When someone says the price of silver (or anything) is too high, what they are really saying is that the price is too high relative to something. In this case, I believe what they are saying is that the price of silver is too high relative to the past price of silver. In this case, they are correct – the price of silver is high compared to the former price. But that is obvious and not necessarily the correct measurement. The correct measurement is in trying to determine if silver is too high relative to its future price. Since we don't know the future price of silver, we can't measure it like we can measure the past price. Therefore, we must try to look at the factors that will most likely shape the future price. That is the basis of analysis. What are those factors?


To me the factors in silver are physical supply/demand conditions, the market structure (as defined by the COT) and, because I believe the market is manipulated, how the manipulation evolves, including possible regulatory intervention. These factors can influence the market suddenly, but are long-term in nature and not given to short-term price predictions. All these factors in silver appear in force and are likely to intensify and influence the future price significantly higher. I believe that the future silver price is potentially high enough so as to make it too risky to sell long term positions for short-term price opinions.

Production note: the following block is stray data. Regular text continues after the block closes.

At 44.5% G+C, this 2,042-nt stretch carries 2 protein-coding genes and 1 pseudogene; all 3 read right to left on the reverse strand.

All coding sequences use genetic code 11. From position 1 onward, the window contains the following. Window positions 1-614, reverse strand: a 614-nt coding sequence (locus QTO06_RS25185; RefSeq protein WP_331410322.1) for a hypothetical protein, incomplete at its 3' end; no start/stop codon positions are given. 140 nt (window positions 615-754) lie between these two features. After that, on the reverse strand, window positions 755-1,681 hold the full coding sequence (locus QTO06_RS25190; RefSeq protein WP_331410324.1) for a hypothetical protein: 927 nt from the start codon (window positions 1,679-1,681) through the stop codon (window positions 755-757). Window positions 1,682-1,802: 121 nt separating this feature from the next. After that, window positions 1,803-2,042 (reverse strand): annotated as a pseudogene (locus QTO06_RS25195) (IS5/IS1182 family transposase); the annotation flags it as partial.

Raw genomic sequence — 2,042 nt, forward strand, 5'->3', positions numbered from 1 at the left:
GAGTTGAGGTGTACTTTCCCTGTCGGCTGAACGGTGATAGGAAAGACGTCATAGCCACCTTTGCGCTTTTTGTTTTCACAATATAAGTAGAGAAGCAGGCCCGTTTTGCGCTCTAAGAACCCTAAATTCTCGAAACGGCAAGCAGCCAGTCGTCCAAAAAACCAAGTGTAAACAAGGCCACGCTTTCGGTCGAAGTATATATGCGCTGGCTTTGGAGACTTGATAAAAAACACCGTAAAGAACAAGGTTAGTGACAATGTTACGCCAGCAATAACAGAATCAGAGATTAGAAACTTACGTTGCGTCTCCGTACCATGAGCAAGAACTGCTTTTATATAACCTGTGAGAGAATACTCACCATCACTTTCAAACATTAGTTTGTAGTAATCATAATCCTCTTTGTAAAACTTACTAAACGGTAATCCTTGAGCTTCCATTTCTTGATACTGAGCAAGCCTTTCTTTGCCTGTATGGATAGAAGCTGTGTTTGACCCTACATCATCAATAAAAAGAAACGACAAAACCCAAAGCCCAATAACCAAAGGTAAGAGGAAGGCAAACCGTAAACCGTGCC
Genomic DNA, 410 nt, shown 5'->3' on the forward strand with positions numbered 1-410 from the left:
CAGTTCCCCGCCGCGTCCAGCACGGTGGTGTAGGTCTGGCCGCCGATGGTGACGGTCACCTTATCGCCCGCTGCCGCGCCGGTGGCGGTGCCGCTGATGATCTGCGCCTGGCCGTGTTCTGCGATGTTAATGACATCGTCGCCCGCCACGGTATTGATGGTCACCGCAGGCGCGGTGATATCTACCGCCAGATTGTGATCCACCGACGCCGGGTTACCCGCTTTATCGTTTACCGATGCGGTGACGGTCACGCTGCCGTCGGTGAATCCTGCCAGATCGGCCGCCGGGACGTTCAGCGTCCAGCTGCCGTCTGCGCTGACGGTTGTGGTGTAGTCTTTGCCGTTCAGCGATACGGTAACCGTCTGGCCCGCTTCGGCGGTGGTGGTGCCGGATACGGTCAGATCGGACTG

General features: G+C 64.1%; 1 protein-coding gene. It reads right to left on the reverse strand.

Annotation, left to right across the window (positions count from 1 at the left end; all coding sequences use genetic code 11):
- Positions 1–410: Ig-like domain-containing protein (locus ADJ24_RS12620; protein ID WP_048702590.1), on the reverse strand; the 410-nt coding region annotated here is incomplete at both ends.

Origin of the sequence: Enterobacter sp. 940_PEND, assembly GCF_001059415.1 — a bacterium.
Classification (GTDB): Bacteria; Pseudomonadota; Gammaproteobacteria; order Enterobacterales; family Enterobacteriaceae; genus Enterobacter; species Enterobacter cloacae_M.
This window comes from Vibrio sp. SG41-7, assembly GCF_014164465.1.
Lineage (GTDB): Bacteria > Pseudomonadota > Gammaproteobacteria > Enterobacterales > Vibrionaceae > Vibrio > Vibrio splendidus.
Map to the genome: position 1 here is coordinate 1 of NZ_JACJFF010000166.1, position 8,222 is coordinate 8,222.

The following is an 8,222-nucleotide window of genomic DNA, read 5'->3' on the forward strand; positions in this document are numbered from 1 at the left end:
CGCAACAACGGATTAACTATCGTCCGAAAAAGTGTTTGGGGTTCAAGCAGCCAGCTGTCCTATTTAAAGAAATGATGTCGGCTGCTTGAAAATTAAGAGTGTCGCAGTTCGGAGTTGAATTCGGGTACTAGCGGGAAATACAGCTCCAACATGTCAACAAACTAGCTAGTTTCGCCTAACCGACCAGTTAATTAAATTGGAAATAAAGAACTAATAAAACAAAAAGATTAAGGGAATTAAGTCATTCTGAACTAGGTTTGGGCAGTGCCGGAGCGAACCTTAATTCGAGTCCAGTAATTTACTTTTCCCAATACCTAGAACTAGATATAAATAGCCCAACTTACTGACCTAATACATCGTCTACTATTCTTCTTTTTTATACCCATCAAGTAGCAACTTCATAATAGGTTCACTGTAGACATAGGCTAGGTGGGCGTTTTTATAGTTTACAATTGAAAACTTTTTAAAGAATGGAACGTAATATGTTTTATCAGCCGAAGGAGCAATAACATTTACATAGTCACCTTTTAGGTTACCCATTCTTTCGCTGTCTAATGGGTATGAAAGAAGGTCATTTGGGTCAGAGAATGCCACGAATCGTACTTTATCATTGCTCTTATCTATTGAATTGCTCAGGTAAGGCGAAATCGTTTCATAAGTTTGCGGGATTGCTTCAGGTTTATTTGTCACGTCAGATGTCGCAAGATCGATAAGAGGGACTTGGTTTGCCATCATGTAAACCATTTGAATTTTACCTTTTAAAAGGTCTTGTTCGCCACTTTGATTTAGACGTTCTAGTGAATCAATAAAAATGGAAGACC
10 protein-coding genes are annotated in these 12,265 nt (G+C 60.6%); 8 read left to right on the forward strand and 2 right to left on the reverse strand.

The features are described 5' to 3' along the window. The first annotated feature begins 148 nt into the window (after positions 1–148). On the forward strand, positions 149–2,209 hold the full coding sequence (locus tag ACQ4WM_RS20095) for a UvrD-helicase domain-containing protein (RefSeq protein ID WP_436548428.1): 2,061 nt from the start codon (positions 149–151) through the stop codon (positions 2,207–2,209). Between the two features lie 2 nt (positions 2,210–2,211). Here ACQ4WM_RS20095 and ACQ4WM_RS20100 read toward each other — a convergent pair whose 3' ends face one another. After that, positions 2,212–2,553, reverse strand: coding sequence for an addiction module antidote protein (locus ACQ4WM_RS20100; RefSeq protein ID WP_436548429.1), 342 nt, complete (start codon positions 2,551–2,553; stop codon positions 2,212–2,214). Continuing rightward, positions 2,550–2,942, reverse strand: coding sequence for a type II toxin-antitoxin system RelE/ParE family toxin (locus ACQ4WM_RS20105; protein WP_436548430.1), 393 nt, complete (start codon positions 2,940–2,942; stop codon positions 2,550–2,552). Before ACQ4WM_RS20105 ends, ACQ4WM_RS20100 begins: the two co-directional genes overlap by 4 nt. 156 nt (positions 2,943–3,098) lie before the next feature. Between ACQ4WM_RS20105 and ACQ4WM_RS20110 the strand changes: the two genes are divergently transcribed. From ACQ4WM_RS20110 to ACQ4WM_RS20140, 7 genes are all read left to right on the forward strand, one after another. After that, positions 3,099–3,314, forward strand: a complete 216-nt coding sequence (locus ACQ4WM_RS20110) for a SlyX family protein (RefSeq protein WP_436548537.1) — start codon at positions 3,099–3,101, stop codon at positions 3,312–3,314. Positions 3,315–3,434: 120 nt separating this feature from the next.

I do agree that we could have a short-term price decline. But largely missing from the predictions of a price sell-off by many is the only reason we could have a sell-off. The only thing I see that can influence the price lower is another collusive commercial attack on the COMEX. But the true remedy to that is not in selling long term positions because of that possibility, but in holding and staying after the regulators and those perpetuating the crime in progress. We should strive to take as objective a view as possible when dealing with long-term investments.


Fears of a short term sell-off aside, the factors I look at suggest the odds favor higher, not lower prices. Those factors include a tight physical market promising to get tighter, a reasonable COT structure in both gold and silver, a bulls-eye target being placed on market riggers (JPM, the CME Group, et al), a market regulator on a slow but steady path to genuine reform and the likelihood that more will become aware of the real silver story in time. Making that point is this timely new article from across the pond http://www.citywire.co.uk/money/silver-manipulation-claims-spark-discord-at-us-watchdog/a479805?ref=citywire-money-investments-list


Silver can and will sell-off from time to time. Whether it does now is above my pay grade. I do know that the biggest mistake made in the remarkable silver bull market to date has been in selling too soon.  I believe that will remain true for quite some time to come. Silver has always been about being a great long-term investment and the odds still suggest that hasn't changed.


Ted Butler

March 19, 2011

Silver – $35.25

Gold – $1418